Modernizing the E-filing experience and infrastructure
2016 E-Filing study prepared by 18F
The objective of the study was to understand how the FEC can modernize the e-filing system to get better quality data, be responsive to user needs, and handle increasing volumes of data.
The FEC’s work revolves around campaign finance reporting by political committees, candidates, and groups. These filings provide the data that supports the FEC’s transparency mission. Over the past two decades, as records have evolved from paper to microfilm to databases and APIs, filing has moved from a paper-based process to a process that depends heavily on software. The FEC engaged 18F to conduct this study of electronic filing (e-filing) in order to look forward and prepare for users’ changing needs.
Overview and the E-Filing process
In order to understand the e-filing process, we interviewed and observed dozens of people, including those who file reports to the FEC, people in various job roles at the FEC, and vendors of commercial campaign finance software. While these stakeholders that comprise the e-filing ecosystem may have different missions within their own organizations, they all play critical roles in helping the FEC achieve its mission of publicly disclosing campaign finance activity.
1. Make changes in a human centered, open, and agile way
The FEC has been successful in revamping fec.gov using an agile, human-centered approach. Our primary recommendation for improving the e-filing system and experience is to continue and extend this approach. This will help ensure any changes to the e-filing experience and infrastructure are based on evidence that they will improve user experience. An open source, API-driven approach will also help the FEC expand their use of industry-leading software development practices and make it easy for commercial campaign finance software to incorporate these improvements. Incremental changes with frequent usability testing can help ensure that the FEC is continuing to best serve the wide range of people who depend on its data.
2. Help filers report correctly
We found that filers often want to report correctly, but struggle to do so. Even data power users like journalists pointed to filer confusion as a cause of data errors. Filers spoke of a desire to file correctly the first time so they would not have to amend reports, receive requests for additional information, or handle calls from the press.
One of the most powerful ways to make the filing process more intuitive is to make the FECFile software more usable, and we recommend improvements to FECFile in this report. Helping filers complete forms correctly is critical because it improves their experience and improves the experience for other users of the data both inside and outside the FEC.
3. Help those who help the filers
FEC staff help improve data quality and the filer experience by helping people file correctly. Some filers also take advantage of a robust vendor community that integrates with FEC tools to help filers. Vendors often offer filing as part of a broader suite of products and services that make running a campaign easier, so making it easier for vendors to integrate with FEC tools is an effective way to improve the experience for filers, vendors and data users. In our research, supporting those who help filers complete reports successfully emerged as an important means of ensuring accurate data.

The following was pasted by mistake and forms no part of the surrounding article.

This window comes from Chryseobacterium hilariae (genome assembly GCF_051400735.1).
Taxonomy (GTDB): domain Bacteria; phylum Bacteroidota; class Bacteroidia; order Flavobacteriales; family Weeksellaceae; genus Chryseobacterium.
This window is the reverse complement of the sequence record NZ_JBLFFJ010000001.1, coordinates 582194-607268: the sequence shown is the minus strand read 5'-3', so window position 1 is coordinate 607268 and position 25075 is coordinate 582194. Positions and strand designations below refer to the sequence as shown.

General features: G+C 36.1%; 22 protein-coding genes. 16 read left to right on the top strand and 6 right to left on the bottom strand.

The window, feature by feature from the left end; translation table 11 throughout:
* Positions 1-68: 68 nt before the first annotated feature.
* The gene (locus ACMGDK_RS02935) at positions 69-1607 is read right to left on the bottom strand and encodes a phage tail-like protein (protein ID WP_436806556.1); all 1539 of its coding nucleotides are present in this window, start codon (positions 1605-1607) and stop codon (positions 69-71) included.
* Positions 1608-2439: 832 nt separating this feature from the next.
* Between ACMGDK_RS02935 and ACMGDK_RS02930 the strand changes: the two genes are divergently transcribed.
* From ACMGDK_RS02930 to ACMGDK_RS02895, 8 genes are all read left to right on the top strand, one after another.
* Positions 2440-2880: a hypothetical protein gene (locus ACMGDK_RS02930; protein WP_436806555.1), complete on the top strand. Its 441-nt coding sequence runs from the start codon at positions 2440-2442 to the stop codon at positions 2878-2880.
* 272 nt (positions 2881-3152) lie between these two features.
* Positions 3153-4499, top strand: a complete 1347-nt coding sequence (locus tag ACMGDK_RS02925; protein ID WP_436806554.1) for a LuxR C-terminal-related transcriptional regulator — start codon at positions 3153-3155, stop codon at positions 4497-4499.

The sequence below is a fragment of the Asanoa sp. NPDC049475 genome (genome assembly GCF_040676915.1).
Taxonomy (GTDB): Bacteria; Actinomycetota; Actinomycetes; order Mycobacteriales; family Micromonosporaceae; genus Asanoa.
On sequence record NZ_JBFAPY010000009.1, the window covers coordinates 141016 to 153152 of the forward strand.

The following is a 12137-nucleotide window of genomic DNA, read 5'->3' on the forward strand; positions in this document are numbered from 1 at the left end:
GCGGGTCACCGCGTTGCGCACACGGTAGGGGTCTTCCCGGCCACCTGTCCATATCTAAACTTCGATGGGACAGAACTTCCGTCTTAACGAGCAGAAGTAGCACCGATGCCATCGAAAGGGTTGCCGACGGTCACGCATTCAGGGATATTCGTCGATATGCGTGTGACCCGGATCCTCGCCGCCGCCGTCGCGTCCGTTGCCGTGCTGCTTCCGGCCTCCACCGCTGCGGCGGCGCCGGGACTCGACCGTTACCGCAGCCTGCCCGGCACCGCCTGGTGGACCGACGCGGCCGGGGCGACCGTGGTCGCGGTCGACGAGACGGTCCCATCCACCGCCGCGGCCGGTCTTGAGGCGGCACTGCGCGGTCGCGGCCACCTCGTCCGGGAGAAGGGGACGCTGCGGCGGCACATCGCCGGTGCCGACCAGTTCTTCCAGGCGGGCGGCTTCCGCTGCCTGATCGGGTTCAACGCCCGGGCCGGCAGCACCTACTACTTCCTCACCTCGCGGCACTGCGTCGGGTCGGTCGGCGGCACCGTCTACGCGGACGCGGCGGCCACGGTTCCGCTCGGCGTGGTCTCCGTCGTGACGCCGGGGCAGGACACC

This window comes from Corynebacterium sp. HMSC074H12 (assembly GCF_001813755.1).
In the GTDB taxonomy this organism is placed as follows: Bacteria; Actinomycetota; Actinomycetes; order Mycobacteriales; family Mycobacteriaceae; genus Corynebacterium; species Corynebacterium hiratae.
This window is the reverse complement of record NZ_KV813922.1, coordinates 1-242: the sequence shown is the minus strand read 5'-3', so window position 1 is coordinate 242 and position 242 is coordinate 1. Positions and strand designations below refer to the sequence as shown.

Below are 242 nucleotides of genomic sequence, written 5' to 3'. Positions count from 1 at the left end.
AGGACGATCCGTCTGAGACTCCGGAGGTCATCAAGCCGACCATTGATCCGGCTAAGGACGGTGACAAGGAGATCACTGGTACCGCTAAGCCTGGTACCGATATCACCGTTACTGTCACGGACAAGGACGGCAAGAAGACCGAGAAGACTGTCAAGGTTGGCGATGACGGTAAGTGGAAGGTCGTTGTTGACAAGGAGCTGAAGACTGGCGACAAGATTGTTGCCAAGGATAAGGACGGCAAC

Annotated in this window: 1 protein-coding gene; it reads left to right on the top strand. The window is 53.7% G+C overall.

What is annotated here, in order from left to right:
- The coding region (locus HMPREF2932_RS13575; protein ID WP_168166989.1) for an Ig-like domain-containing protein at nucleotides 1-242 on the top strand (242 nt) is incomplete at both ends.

4. Ensure future filing reliability
Notably, while our study revealed ways that the FECFile interface and software could be enhanced, filers and vendors articulated few concerns with the overall e-filing infrastructure’s reliability. This is praiseworthy: the FEC has, through evolving practice, timely fixes, and sustained attention, kept the system working under substantially increased load. In coming years, the FEC will need to support increasing volumes of data while maintaining performance and reliability. To do this, the FEC needs to expand existing work to streamline data flow and build for scalability in the long-term.
Some of this work will be tied to development processes. For example, increasing testing and automation can make the development process smoother and more resilient. In other cases, changes to the filing process — such as making data-gathering less error-prone — can help reduce load on the system. Likewise, mitigating the impact of large paper filings, which are more costly and less accurate than electronic filings, would yield data quality dividends as well as improving maintainability.
Infrastructure choices can also support exponential growth; creating a cloud-based system will allow the system to scale up or down to adapt to spikes in traffic and use.
In some cases, (such as for larger structural changes) technology and interface design plays a smaller role and higher-level agency and legislative approvals will be necessary to fully address the problems.
Technical roadmap and software development process
This section augments the recommendations throughout the 2016 e-filing report regarding the types of design and infrastructure changes we believe will help modernize the e-filing experience and infrastructure by laying out more details of the proposed software development workflow and a rough roadmap for next steps in upgrading the infrastructure.
We conducted our research in three phases. In the first phase we conducted background research, interviewed and observed stakeholders to understand the current e-filing process and areas for improvement. In phase 2 we developed design concepts that we believed had the potential to make the process better, and then we had users evaluate these concepts via usability testing. In phase 3 we conducted a survey of all e-filing users to learn more about how they would feel about specific changes the FEC might want to make.